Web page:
That's the message Tukan Das wants small businesses in the province to hear and act on. Das is the CEO of LeadSift, a Nova Scotia startup that helps enterprises sift through their social media data to generate sales leads. LeadSift works primarily with large clients, mining social conversations to understand where customers are in the buying cycle.
"Marketers want to identify who the people are and where they are in the buying journey," says Das. "Based on that information, companies can group customers accordingly and send relevant messages that make sense to them."
Businesses in all industries are constantly collecting data, and data analytics can help them improve performance by driving better business decisions.
Many smaller businesses don't have the resources, financial or human, to implement expensive software solutions, but they can take advantage of basic (and free) tools to help them manage data. Services such as Google Insights and Google Analytics help companies identify what customers and potential customers are looking for and how they interact with their vendor's online content. Facebook Insights and Twitter Analytics also provide companies with a picture of who's engaging with them. The point is companies don't need an IT shop to take advantage of the opportunity, says Das.
"All you need is a social presence," he says. "There's plenty of data on native platforms, and Facebook and Twitter are great starting points."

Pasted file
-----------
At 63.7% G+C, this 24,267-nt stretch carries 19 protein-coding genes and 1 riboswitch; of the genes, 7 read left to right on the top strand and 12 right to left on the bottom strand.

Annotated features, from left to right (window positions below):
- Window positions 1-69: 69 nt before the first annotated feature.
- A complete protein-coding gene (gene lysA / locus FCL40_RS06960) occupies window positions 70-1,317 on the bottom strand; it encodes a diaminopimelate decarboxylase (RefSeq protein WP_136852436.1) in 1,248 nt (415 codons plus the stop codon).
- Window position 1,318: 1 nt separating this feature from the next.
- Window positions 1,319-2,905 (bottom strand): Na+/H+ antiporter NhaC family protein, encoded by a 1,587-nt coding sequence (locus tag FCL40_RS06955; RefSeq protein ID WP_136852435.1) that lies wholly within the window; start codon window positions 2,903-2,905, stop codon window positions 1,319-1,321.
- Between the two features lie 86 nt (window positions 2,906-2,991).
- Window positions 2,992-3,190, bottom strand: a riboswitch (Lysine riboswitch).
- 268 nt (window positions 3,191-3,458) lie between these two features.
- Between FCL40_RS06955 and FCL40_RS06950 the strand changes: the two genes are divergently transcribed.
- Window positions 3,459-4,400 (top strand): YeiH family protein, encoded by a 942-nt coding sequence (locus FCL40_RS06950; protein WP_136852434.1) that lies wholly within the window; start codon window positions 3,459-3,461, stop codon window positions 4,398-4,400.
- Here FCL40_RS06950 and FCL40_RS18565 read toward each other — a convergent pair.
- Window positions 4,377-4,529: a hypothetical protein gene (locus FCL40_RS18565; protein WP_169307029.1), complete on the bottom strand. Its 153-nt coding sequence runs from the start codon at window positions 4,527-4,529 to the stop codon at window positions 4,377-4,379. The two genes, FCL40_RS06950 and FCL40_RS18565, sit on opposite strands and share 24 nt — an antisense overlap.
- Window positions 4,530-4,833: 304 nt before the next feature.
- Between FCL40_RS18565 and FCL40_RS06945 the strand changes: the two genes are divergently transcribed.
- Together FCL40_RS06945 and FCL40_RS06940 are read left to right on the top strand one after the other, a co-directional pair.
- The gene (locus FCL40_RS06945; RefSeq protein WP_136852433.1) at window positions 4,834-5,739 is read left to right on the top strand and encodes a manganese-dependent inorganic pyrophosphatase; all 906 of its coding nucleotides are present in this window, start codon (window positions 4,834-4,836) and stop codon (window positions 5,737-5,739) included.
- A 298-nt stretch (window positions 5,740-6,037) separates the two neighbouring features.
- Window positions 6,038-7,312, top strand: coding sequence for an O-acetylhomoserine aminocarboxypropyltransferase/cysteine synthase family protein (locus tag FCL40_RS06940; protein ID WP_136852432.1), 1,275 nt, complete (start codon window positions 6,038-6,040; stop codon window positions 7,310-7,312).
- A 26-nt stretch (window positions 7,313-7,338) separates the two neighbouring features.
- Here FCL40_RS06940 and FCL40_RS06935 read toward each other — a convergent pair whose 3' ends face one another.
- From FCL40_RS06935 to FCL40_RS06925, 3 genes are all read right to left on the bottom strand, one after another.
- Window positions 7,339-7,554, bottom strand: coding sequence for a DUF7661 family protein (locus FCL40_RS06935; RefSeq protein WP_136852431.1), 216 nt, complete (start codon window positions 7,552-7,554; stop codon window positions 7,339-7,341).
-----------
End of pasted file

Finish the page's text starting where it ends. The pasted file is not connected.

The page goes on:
For companies that haven't dipped their toes into social media or are slack about consistently posting and responding to customers online, Das argues that a small investment of time can pay off in a big way.
"If you spend 30 minutes a day on these platforms and regularly post and engage, it will pay dividends," he says. "Even if you don't connect ROI (return on investment) there's plenty of data to show that someone who follows you or likes you will talk about you to others."
Businesses that aren't actively managing their data are losing the opportunity to have an more informed organization, says Stan Matwin, director of Dalhousie University's Institute for Big Data Analytics and Canada Research Chair in visual text analytics.
They're missing out on some potential marketing and sales opportunities. Data can help them better understand their business - who's coming in, what time, what do they buy?"
Matwin says even a small retailer with a cash register and a computer has a potential gold mine of data at their fingertips.
"Let's say you're a small corner store, and you have fewer customers in the evening. Maybe you offer a five per cent discount during those hours. The exercise is like a microscope: you can look into your business and see things you weren't aware of."
Big data's promise of more informed business decisions and better performance can be enticing, but it can also be overwhelming for smaller firms, says Sanjay Khanna, a certified knowledge manager with Deloitte in Halifax. There's no cookie cutter solution on how to best leverage data, but he says the first step is for organizations to understand their competitive positioning in the market. That will help them create a data solution that meets their specific needs.
"Aligning the data strategy with the overall objectives of the organization is key," says Khanna. Everyone wants to understand their current situation. Our approach is to look at the data and how it can be predictive. Let's try to figure out what's going to happen tomorrow."